A WAR of words has broken out over the design of the new Boroughmuir High School.
The Capital’s Green party said the new building is “uninspiring” and barely merits a C grade – but education bosses have hit back by giving the critics an A+ for “moaning and negativity”.
Leaders of Edinburgh’s Green group said plans drawn up by Allan Murray Architects failed to inspire young people, with one observer remarking the proposed school building looked more like a “multi-storey car park with glass”.
Councillor Gavin Corbett, Green member for Fountainbridge and Craiglockhart, said the designs were good in part but should have been far more impressive given the building will be the home of Scotland’s top state secondary for decades to come.
He said: “The question at this stage is whether it is yet as good as it could be. The reaction of the young people I’ve spoken to suggests that they are not so far inspired by what they see.”
The criticisms come as consultation on the new designs continue ahead of Friday’s deadline, with education chiefs hoping to begin work in a year’s time and the school built in Fountainbridge by summer 2016.
It is estimated the building will cost between £30 million and £40m.
Cllr Corbett said concerns had been raised over the building’s “monolithic” appearance, adding that parents were worried about whether there would be enough outdoor green space for pupils.
He said a lack of parking space meant an active travel plan would have to be developed to avoid cars spilling over into surrounding streets, while the building’s reliance on mains gas and electricity meant its eco-credentials were “commendable rather than exemplary”.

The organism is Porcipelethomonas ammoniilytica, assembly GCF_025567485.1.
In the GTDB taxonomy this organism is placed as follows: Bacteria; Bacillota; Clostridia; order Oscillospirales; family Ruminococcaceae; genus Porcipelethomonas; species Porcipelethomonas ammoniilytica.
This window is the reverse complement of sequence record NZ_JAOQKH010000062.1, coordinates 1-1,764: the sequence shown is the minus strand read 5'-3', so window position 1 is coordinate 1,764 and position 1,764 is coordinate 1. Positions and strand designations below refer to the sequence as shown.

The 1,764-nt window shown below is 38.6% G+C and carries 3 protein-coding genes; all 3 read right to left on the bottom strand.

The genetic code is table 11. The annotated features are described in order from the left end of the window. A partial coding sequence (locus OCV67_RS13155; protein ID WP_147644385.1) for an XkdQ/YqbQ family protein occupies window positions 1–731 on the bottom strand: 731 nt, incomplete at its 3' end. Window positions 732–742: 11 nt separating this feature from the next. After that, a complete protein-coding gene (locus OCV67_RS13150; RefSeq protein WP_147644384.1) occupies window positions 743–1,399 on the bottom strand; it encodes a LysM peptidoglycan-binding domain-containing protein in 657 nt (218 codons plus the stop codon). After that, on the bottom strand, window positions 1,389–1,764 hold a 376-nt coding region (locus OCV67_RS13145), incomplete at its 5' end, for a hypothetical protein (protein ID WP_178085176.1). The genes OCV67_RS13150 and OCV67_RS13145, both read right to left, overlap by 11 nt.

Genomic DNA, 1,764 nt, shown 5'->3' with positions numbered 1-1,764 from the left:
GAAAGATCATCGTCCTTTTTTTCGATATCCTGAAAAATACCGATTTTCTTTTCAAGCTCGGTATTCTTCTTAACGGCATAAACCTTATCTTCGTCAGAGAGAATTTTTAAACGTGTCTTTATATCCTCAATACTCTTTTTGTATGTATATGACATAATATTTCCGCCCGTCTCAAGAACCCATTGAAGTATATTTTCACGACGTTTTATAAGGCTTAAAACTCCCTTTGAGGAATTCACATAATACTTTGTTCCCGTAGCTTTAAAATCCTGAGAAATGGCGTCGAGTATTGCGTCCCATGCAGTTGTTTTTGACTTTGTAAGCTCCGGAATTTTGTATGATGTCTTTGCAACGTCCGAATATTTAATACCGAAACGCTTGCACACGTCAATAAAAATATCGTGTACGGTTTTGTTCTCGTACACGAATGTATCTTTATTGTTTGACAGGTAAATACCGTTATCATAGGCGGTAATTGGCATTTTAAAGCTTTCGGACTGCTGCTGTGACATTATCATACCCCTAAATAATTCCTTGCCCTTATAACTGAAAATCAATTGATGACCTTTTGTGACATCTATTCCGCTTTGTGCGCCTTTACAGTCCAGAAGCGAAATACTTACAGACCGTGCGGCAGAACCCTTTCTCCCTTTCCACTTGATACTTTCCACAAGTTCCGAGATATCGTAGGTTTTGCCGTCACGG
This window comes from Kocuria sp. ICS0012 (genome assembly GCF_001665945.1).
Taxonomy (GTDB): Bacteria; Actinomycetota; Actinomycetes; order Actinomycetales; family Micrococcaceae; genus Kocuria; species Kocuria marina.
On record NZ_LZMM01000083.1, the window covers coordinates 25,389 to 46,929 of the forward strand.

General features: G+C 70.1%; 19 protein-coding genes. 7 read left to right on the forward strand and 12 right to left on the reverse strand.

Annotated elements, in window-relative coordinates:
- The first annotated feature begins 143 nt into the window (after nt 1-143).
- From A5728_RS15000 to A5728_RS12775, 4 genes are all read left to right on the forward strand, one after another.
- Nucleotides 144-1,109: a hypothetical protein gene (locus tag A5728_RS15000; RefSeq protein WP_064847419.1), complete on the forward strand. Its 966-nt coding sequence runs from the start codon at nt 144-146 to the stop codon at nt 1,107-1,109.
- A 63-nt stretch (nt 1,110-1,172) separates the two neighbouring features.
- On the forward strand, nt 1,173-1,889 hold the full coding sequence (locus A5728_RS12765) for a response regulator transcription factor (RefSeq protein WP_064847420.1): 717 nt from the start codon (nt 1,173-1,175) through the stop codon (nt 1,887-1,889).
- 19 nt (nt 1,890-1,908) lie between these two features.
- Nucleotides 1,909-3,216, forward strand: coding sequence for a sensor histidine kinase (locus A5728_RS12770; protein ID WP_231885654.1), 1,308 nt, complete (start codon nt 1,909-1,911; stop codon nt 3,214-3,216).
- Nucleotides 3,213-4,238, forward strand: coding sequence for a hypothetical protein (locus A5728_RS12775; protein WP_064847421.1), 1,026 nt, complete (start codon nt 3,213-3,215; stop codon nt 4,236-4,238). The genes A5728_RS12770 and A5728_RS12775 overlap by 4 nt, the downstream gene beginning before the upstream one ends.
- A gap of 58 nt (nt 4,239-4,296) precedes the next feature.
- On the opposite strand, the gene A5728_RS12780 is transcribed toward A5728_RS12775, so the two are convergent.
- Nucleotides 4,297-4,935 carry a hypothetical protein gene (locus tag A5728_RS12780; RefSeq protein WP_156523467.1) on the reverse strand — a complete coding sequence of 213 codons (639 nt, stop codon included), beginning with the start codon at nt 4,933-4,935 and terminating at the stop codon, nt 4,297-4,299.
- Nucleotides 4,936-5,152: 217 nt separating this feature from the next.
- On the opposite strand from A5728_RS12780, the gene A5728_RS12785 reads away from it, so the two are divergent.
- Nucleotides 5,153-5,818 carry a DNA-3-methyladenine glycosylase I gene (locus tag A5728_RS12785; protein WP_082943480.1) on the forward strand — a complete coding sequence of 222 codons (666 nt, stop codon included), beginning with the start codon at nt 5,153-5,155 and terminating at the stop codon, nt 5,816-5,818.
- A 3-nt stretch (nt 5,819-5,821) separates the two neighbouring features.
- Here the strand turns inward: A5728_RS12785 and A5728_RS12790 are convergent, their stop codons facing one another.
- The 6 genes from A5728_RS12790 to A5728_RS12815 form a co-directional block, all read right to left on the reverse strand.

Awarding the designs a “report card of C”, he said: “There’s a year to go before the shovels start on the site so I hope the council can use that year well to deliver the school, building Scotland’s best high school merits.”
Cllr Corbett was backed by community leaders.
Mairianna Clyde, chair of Merchiston Community Council, said: “More could be done about how the building will interface with Dundee Street and Viewforth. All that is showing at present is a block-like featureless wall.”
But education chiefs attacked the Greens’ negativity.
Cllr Paul Godzik, education leader, said: “While I welcome legitimate questions which attempt to improve the design, I find it unfortunate – but not surprising – that the Green Party seems unable to welcome progress of any kind, not just on this issue but across the council. Once again, they would get an A+ for moaning and negativity.
“The parent consultation meeting was very well attended and extremely positive. Both the headteacher and the parent council have given the design their overwhelming backing.”